All I wanted to do was call him on the phone and have a lengthy conversation on everything he said, but I couldn’t.

Aunt Nicole and my Grandfather a few years ago

At one point in his speech, he said that when my Aunt Nicole was 28 years old, she went to a GA meeting with my Grandfather and there she sat with tears “welding in her eyes”, “Father I never recall you saying ‘I love you’.” I couldn’t believe that was true. How on earth does a parent never tell their child that they love them? For 28 years…

My parents tell me they love me almost everyday. Being reminded that I am loved is something I take for granted but it’s like a battery that I’m unaware of, it keeps me going. Hearing that they love me keeps me sane. It prevents me from losing control because it’s easy to feel out of control when there’s no love to balance out the difficulties of life.

My Grandfather’s difficulties with gambling caused the almost sure destruction of his family. Somehow he realized that needed to change and he made those changes.

Now, I will use his speech to guide me to help uncover more about who he was, bringing me that much closer to feeling connected to my Grandfather.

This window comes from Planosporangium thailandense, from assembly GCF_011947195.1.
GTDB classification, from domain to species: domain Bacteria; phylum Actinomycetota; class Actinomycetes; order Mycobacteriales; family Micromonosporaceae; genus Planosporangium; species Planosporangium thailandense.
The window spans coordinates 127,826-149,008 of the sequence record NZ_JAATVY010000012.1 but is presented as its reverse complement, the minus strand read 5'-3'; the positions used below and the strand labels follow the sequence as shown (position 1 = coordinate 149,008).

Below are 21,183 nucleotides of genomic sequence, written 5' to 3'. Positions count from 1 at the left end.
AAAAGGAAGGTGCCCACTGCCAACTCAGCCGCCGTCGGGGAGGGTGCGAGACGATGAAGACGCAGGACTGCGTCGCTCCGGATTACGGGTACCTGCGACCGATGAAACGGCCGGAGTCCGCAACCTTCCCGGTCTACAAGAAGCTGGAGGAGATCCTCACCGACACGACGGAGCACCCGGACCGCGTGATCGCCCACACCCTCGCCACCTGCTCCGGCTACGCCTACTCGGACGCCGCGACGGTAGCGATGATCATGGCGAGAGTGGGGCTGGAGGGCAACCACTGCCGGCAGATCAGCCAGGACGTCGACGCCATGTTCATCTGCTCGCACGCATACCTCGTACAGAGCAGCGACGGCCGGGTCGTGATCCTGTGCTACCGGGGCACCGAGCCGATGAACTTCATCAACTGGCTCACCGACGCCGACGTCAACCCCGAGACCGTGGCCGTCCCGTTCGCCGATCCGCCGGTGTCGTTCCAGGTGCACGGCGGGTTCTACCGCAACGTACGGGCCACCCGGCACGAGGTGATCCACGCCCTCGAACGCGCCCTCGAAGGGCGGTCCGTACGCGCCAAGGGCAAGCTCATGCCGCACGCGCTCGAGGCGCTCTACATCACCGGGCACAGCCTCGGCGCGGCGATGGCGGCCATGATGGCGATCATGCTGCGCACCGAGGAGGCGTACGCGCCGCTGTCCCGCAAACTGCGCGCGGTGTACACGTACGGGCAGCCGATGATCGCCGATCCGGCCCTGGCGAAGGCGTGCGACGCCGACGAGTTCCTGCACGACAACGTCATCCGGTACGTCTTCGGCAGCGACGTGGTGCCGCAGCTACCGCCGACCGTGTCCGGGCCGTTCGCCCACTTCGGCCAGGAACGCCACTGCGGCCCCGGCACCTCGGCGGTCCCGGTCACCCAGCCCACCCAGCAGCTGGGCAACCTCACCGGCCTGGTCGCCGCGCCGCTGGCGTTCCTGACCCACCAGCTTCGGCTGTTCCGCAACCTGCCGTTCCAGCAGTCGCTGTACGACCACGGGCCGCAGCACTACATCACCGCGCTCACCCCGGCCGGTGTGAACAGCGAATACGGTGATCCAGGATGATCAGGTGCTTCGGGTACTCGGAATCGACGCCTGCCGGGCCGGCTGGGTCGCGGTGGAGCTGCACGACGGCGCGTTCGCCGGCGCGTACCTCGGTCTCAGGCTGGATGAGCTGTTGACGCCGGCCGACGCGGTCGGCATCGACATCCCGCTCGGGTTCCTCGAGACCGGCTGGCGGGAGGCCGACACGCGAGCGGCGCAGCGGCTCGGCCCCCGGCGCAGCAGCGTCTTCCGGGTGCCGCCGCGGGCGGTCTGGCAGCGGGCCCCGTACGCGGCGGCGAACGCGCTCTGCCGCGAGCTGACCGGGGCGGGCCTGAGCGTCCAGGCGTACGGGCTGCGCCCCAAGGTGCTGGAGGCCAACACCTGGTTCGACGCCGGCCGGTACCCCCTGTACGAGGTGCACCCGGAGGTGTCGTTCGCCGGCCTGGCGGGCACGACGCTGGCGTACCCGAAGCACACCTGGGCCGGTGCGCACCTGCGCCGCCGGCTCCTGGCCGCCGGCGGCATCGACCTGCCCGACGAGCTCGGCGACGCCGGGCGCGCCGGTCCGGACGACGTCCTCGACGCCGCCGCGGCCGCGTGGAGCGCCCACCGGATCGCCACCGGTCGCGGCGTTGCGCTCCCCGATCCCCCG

The Beginning: My Side.


By Jason Zavaleta

I grew up in California, and my Grandfather lived in New York.  Every year, at least once, from the time I was a year old my family would go out to visit my Grandparents. When I’d see him, I’d get bombarded with hugs and kisses, and all I wanted to do was play. He used to tell me inappropriate jokes that my mother would always scold him for. Some things were special though. He loved chess, and I’d always challenge him to a game after dinner at his house. Of course, I’d always lose, but it was fun to test my skills against the champion. Then there was the famous “Grandpa Tickle”. Which was a combination between a massage and a good scratch on your back while lying down, and every time he did it to me, I’d be asleep within five minutes. My Grandfather always made me laugh, and I know I made him laugh too. I loved him, and I know he loved me too. Every holiday, no matter how small, and often I didn’t even know it existed, he’d send a cute card with a note and a gift. Then when I got older, things changed.

When I was ten or eleven, my Grandmother got sick. A still unnamed neurological illness caused her pain and forgetfulness. My Grandfather now had to spend all his time taking care of her. Soon, when I came to visit, I was doing work, I was helping, and listening to the many conversations he was having with my mom about my Grandmother’s health. I was left pretty much in the dark. Year after year, she got worse, and soon, so did he.